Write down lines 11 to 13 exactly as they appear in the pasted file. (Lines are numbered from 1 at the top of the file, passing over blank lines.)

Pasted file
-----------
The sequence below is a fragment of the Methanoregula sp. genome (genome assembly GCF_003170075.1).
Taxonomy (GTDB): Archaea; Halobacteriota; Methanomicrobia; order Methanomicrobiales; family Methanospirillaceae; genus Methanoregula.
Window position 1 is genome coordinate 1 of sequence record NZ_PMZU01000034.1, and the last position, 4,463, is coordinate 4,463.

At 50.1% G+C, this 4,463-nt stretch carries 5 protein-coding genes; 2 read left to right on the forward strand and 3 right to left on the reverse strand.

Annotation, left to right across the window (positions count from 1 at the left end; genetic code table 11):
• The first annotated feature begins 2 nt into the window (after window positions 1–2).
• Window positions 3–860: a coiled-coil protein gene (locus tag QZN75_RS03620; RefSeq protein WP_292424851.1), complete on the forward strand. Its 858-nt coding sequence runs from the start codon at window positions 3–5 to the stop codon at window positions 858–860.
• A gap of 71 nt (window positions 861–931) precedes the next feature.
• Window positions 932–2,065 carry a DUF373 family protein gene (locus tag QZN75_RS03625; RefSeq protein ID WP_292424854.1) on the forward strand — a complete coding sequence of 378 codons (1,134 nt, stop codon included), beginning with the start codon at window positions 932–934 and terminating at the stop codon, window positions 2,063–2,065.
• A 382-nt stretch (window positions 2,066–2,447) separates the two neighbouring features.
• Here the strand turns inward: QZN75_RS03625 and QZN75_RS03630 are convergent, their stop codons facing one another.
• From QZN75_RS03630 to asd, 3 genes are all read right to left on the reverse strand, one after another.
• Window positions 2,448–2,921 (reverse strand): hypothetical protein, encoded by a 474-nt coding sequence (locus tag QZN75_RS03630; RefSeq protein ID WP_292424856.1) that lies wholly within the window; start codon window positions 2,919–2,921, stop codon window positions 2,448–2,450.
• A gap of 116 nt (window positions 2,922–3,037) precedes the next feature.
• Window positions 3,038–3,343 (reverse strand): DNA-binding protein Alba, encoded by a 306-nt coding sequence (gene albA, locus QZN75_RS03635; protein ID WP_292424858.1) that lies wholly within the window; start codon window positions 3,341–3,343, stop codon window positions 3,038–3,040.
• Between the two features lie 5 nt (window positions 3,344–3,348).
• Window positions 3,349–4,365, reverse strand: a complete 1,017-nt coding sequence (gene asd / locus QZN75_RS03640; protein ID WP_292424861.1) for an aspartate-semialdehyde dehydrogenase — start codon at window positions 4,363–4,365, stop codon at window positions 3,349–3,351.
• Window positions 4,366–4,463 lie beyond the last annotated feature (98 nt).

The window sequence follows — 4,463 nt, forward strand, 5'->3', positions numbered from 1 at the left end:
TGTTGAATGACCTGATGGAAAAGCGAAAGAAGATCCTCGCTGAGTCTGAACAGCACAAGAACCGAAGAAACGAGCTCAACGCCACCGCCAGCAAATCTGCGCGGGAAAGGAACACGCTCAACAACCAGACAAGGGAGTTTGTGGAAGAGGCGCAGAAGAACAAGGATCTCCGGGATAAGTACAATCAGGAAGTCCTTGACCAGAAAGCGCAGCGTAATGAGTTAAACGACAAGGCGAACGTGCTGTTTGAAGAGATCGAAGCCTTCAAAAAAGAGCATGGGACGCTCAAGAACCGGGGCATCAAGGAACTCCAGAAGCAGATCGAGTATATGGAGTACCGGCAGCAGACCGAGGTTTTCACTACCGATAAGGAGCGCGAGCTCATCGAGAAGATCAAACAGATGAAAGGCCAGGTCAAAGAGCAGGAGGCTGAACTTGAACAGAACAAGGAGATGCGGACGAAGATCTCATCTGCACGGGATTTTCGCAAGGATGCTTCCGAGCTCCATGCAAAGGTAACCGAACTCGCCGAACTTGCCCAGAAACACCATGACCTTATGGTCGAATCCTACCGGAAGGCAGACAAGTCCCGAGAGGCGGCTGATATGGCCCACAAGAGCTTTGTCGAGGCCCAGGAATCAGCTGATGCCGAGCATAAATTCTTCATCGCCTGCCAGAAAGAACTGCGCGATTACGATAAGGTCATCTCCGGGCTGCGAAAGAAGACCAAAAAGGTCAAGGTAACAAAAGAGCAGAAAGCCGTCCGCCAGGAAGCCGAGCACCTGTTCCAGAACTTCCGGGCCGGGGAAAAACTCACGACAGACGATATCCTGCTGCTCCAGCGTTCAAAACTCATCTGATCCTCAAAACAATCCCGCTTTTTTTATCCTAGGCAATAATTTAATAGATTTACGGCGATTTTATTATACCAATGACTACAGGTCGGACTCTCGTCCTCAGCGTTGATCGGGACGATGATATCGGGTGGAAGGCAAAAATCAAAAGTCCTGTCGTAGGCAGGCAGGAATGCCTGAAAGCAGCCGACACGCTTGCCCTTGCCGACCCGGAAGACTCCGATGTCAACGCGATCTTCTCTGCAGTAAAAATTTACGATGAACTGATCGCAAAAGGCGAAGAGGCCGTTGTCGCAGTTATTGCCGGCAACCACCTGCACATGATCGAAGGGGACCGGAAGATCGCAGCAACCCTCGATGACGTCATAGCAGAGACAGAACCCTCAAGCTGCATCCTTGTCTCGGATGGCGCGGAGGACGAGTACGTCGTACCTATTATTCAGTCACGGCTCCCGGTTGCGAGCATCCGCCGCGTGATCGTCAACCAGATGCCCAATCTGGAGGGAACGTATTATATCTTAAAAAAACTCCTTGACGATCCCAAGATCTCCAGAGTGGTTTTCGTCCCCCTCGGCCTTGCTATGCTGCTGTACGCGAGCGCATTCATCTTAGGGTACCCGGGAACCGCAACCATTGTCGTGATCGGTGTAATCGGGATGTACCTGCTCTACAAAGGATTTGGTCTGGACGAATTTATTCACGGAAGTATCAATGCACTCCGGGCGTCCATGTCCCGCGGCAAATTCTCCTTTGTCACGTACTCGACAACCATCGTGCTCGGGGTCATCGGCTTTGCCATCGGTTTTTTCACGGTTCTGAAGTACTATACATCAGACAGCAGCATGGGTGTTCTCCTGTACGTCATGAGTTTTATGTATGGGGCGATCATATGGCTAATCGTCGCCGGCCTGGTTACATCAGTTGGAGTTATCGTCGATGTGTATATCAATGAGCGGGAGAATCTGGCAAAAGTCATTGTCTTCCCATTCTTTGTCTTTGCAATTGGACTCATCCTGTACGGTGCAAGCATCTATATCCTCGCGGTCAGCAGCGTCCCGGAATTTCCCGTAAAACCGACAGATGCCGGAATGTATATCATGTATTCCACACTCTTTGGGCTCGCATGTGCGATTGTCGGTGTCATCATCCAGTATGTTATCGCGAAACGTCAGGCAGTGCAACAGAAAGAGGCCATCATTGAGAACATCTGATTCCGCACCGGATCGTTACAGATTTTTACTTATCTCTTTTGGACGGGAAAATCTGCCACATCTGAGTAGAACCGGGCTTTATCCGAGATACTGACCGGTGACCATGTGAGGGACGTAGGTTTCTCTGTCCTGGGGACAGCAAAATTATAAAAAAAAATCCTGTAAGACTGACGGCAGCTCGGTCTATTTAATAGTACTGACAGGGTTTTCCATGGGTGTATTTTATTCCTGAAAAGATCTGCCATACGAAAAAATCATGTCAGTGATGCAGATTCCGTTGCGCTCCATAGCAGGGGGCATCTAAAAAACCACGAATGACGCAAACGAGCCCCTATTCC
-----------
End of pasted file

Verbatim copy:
• Here the strand turns inward: QZN75_RS03625 and QZN75_RS03630 are convergent, their stop codons facing one another.
• From QZN75_RS03630 to asd, 3 genes are all read right to left on the reverse strand, one after another.
• Window positions 2,448–2,921 (reverse strand): hypothetical protein, encoded by a 474-nt coding sequence (locus tag QZN75_RS03630; RefSeq protein ID WP_292424856.1) that lies wholly within the window; start codon window positions 2,919–2,921, stop codon window positions 2,448–2,450.